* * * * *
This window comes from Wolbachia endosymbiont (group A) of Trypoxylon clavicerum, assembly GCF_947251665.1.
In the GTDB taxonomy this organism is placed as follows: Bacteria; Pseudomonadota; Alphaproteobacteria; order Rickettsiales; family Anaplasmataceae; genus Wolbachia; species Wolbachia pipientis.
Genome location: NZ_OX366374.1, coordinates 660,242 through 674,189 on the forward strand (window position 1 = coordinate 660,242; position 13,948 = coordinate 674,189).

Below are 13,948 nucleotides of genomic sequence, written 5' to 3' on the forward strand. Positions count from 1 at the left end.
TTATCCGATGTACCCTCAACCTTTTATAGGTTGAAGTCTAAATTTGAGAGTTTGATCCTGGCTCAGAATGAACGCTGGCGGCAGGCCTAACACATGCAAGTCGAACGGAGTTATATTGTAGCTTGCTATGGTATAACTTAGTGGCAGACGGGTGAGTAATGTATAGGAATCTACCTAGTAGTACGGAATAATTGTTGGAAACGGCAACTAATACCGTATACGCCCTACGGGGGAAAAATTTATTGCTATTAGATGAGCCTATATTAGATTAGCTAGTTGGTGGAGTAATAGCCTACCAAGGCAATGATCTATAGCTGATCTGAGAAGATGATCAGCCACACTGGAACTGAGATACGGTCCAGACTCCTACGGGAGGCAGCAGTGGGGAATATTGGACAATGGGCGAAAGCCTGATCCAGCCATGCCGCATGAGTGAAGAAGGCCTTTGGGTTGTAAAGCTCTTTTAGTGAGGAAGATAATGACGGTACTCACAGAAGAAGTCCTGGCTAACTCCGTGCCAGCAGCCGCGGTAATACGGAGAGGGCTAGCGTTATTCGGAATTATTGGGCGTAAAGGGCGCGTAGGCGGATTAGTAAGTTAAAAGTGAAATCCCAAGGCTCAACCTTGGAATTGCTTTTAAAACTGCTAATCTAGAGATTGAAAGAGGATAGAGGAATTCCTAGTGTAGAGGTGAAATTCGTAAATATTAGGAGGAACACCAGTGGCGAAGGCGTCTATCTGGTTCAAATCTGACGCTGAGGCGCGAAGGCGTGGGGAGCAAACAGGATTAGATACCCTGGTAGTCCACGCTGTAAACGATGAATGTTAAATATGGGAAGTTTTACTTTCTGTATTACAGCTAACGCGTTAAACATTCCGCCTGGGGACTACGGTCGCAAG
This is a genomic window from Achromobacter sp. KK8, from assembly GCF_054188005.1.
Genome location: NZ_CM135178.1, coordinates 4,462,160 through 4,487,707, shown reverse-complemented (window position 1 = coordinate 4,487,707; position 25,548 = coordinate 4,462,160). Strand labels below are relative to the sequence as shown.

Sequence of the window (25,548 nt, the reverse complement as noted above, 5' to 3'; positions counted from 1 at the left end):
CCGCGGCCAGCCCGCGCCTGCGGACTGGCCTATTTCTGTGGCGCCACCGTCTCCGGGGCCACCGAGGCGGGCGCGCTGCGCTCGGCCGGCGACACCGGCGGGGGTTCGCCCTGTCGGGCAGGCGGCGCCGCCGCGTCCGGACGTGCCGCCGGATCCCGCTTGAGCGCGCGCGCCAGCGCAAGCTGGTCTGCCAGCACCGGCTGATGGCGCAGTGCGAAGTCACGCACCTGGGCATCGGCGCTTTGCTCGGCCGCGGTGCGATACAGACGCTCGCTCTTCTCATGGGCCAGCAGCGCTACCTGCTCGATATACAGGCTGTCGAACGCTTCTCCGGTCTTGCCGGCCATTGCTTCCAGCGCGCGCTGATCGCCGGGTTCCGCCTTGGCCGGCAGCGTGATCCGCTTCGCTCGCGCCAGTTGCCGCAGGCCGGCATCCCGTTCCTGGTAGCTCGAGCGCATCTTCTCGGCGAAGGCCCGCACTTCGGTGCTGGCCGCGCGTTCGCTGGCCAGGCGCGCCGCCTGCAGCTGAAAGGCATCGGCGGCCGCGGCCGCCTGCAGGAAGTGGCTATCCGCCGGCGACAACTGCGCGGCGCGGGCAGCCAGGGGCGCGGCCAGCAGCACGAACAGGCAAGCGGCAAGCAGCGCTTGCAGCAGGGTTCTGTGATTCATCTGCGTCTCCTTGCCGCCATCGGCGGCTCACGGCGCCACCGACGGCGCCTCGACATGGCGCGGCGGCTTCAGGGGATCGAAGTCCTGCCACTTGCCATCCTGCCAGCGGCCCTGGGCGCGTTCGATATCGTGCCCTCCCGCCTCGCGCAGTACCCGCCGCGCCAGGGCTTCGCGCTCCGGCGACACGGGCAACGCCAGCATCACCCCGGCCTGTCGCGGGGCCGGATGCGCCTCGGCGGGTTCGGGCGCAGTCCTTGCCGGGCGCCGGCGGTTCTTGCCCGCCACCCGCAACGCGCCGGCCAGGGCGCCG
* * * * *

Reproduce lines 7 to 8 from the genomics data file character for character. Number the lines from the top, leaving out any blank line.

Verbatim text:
Genome location: NZ_CM135178.1, coordinates 4,462,160 through 4,487,707, shown reverse-complemented (window position 1 = coordinate 4,487,707; position 25,548 = coordinate 4,462,160). Strand labels below are relative to the sequence as shown.

Sequence of the window (25,548 nt, the reverse complement as noted above, 5' to 3'; positions counted from 1 at the left end):